In the early part of the 1980s, China implemented a draconian one-child policy that was intended to curb China’s massive population growth. Aside from legal impediments, the campaign that was created to drastically reduce the nation’s birth rate was aided by propaganda. The intended message reverberated in the hearts and minds of the average Chinese couples as they were inundated with taglines that say: “One hope; one joy; and one responsibility” (McKenzie). At the onset of the campaign, when results disappointed the Chinese Communist Party, tougher measures were implemented including heavy fines, forced sterilization, and abortions (McKenzie). Nevertheless, more than three decades after these laws were implemented, Chinese officials are racing against the clock in the bid to reverse the implications of policies that were enacted in the past.
At the turn of the 21st century, the negative backlash of the one-child policy was impossible to ignore. As early as 2014, China promulgated a new set of rules with regards to population growth. The government announced a new scheme that enabled couples to apply to have a second offspring if both mother and father came from a one-child family (McKenzie). However, the new policy failed to spark a baby boom. This failure will result in a greying population that wreaks havoc against China’s social service system.
McKenzie’s article did not provide a detailed description of the economic principles or theoretical models that were utilized to arrive at certain conclusions or in making certain assertions. One can make the argument that McKenzie made the assumption that his readers were familiar with the concepts or ideas related to population growth and the negative impact of a declining population rate. For example, he immediately discussed the economic burdens that are created by a greying population without explaining the reasons for the manifestation of the said negative consequences. However, the insights and assumptions that McKenzie made were byproducts of using appropriate epistemological frameworks. For example, in a book entitled Economics of Development, the authors discussed the importance of using a framework called the demographic transition. The discussion was enhanced by the use of terms like the crude birth rate and crude death rate (Perkins et al. 220). McKenzie’s article did not attempt to reach the same level of sophistication, but reading between the lines, it is possible to detect the application of economic principles, specifically population growth principles in underpinning the assumptions and conclusions that were made therein.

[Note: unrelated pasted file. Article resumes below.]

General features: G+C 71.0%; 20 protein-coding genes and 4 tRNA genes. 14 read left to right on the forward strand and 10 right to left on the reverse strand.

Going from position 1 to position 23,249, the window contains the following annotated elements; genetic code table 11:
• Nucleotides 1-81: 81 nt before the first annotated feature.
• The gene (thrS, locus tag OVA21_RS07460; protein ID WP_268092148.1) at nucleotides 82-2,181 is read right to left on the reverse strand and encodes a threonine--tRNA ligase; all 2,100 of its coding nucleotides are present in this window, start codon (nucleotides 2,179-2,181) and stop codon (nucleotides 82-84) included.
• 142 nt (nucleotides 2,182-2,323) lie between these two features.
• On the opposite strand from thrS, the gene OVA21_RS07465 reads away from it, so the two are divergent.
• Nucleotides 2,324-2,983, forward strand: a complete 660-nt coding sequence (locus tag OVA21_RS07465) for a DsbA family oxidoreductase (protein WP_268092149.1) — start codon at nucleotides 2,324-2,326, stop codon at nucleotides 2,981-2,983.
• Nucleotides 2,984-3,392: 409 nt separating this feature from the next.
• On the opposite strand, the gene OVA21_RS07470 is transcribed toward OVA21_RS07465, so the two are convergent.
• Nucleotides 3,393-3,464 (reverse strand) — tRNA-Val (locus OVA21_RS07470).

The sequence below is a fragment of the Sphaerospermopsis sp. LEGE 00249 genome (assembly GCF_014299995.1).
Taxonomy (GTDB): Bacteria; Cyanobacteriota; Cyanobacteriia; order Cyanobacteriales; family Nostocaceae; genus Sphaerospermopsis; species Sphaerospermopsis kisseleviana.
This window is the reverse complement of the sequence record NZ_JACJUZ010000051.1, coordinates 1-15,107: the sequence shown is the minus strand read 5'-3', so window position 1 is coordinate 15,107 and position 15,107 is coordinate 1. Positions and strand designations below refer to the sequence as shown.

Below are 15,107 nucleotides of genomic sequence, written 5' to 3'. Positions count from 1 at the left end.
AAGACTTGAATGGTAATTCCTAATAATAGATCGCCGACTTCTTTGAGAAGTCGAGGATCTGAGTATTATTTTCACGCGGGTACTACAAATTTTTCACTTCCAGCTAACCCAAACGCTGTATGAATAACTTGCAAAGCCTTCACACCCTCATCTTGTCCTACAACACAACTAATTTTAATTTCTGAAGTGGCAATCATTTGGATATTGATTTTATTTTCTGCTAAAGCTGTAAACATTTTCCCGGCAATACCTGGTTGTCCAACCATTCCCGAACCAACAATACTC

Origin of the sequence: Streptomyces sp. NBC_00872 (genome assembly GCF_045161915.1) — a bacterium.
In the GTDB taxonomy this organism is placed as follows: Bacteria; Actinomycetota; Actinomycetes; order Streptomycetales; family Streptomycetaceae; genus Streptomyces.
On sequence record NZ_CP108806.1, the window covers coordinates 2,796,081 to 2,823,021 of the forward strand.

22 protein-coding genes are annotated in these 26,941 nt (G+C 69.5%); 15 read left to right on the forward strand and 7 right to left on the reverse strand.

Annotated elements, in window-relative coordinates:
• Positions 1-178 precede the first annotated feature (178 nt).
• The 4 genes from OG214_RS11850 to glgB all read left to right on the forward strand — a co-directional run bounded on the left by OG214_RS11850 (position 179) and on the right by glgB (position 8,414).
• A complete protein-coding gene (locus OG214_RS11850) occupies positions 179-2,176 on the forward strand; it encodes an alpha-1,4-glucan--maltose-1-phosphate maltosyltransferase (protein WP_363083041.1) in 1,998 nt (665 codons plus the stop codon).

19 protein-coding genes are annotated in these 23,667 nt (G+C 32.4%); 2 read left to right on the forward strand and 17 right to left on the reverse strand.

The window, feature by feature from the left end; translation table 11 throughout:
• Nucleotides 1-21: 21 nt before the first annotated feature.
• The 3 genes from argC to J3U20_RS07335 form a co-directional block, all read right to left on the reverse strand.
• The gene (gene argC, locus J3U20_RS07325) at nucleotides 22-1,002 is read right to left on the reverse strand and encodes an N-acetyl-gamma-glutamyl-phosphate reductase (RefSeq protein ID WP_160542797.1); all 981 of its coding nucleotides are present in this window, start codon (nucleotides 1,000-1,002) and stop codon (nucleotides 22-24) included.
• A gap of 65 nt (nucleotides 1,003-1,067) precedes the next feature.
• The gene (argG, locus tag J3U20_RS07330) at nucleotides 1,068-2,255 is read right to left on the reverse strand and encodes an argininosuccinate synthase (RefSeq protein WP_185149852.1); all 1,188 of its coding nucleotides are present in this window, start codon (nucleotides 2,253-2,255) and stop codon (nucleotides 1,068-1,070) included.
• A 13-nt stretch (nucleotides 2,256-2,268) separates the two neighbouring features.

The author did not elaborate on the underlying principles that compelled Chinese officials to reverse the once feared law making it illegal to have more than one offspring per family. However, reading between the lines, one can make the argument that this idea emanated from concepts like birth rates and death rates. The positive difference between these two measuring mechanisms leads to a surge in population growth. On the other hand, the negative difference between these two values leads to a decline in population growth.
The author’s insights and analysis of China’s population trend are not without precedent. Economists and population experts already made similar inferences and deductions using data taken from other countries. In addition, these studies were made not only to track the nation’s population growth but also as an attempt to understand the impact of economic growth on birth rates and death rates or vice versa.